Applied mathematics is a powerful, beautiful, subject. It helps us understand our world and can be used to address the greatest scientific and engineering challenges that we face.
To promote applied mathematics to the wider community I have hosted interactive outreach events focused on one of the most fascinating and useful branches of maths – fluid flow.
I appeared on Channel 4’s Food Unwrapped to demonstrated the non-Newtonian, shear-thickening, properties of custard made from mixing a starch-based powder and water (i.e, a suspension of cornflour in water). This fluid behaves like a fluid until it experiences a large force, at which point it instantaneously behaves like a solid.
The University of Greenwich has hosted the IMA Festival of Mathematics on several occasions and you can read about the 2019 event here. Many inspirational mathematicians gave inspirational talks to students of all ages, and I was left in the courtyard with a hosepipe and crate of cornflour. The video below, made during the 2017 Festival, shows how we involved students in an experiment to demonstrate the shear-thickening, or hardening, property of cornflour-based custard. You can read a little more here.
Greenwich Maths (@MATHS_GRE) October 17, 2017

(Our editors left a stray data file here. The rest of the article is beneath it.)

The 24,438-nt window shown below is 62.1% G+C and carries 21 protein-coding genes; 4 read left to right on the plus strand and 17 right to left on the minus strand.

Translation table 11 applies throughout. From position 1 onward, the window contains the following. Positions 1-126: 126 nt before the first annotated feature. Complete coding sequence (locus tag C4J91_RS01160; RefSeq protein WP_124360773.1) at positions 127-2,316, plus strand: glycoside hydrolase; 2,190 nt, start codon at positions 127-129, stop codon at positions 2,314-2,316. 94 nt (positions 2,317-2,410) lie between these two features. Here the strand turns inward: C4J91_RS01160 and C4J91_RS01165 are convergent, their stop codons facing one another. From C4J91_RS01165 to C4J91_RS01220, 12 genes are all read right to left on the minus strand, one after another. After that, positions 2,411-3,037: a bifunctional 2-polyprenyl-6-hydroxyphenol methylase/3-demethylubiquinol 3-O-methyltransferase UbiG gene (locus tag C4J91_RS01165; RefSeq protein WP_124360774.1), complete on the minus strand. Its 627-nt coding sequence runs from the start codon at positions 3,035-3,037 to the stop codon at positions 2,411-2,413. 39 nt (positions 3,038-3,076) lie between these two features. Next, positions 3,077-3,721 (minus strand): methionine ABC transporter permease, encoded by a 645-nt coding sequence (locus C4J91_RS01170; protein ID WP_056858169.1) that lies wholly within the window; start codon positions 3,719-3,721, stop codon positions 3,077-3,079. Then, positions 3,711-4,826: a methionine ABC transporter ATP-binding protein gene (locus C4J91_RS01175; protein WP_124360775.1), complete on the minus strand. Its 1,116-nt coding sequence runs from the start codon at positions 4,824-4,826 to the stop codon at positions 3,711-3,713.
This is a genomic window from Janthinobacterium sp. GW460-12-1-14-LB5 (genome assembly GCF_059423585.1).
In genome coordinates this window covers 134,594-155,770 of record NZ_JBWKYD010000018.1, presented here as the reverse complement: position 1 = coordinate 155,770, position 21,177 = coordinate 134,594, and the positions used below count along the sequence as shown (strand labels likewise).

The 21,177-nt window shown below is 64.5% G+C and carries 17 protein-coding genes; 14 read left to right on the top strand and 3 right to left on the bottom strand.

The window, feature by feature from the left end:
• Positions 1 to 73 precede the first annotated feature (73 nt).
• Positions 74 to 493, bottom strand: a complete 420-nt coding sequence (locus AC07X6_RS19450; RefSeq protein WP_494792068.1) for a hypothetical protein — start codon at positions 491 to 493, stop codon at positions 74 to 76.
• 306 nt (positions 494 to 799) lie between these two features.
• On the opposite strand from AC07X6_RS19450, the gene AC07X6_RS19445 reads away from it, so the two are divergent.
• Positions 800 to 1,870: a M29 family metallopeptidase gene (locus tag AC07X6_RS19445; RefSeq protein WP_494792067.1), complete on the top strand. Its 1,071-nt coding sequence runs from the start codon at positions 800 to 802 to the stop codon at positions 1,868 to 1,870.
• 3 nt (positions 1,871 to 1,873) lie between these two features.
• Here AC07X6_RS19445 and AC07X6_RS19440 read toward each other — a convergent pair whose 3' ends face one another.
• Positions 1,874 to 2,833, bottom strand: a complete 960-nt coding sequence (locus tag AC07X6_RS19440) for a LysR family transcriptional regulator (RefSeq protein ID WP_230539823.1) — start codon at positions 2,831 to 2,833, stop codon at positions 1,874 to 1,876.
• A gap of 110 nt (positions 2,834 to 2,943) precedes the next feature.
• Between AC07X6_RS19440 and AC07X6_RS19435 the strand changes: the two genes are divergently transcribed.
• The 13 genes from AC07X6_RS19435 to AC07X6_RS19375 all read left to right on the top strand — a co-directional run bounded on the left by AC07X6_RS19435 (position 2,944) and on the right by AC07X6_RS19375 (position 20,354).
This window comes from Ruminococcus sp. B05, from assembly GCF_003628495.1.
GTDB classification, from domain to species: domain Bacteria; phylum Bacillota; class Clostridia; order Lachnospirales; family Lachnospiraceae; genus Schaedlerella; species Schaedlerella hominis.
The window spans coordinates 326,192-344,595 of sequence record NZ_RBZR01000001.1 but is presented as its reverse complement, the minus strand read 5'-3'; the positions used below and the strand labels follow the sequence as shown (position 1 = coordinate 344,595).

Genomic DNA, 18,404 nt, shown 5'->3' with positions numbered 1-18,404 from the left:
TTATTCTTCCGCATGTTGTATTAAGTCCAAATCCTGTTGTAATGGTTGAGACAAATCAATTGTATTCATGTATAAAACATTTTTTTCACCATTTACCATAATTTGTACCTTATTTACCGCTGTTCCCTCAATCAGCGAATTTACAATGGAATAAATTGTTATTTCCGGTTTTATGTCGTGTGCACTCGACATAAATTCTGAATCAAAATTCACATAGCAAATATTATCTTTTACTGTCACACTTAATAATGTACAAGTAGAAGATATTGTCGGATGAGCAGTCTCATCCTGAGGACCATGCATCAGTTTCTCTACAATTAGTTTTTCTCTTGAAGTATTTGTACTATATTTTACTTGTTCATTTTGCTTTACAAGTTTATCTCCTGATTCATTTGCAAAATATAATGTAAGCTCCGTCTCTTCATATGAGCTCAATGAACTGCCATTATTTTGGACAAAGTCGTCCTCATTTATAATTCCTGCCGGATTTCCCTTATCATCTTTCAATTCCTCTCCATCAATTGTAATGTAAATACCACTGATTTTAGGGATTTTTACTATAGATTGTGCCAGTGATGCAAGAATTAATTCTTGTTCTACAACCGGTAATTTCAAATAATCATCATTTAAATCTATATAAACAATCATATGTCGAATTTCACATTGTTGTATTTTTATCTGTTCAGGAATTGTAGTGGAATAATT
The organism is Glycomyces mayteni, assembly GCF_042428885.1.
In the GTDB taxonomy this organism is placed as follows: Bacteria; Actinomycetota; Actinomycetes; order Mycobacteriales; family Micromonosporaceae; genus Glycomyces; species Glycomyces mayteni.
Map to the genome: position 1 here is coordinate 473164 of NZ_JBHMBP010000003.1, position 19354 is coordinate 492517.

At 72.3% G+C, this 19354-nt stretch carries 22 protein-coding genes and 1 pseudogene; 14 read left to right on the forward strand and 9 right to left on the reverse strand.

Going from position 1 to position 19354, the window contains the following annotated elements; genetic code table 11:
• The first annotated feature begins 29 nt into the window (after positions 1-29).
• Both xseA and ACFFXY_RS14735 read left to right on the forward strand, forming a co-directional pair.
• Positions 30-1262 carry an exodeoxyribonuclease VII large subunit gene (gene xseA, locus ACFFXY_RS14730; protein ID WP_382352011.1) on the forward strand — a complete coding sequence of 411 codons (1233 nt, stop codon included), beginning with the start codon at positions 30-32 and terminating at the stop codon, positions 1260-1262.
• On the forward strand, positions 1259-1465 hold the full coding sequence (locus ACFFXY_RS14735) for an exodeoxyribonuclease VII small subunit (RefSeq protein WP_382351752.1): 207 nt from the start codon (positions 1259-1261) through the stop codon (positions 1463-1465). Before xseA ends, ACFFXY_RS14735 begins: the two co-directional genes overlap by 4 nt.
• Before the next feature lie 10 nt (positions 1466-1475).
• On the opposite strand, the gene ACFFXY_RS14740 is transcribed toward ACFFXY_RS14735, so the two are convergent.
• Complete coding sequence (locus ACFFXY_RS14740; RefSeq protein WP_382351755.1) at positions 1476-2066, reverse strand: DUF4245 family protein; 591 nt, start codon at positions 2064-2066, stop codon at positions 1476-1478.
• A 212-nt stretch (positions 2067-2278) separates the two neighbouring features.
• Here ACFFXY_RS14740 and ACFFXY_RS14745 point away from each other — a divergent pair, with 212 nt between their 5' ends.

Thanks to Dan Colman Creative Ltd, their team and mine from the University of Greenwich’s Department of Mathematical Sciences were able to run very hectic and very successful “Walking on Custard” workshops at four Astonishing Science Weekends at Butlins (Minehead September 2016, Skegness, June 2016, Bognor Regis April 2016, and Minehead September 2015). These were exhausting, messy, but great fun!
As part of National Science and Engineering Week I gave an interactive lecture on “Fluids, Solids, and the strange things in between“. This was an introduction to the mathematics and importance of rheology (the science of deformation and flow) and ended with a large demonstration of walking on a fluid! This was filmed and can be watched here.
I have given several talks to schools and colleges as part of the Let Maths Take you Further network.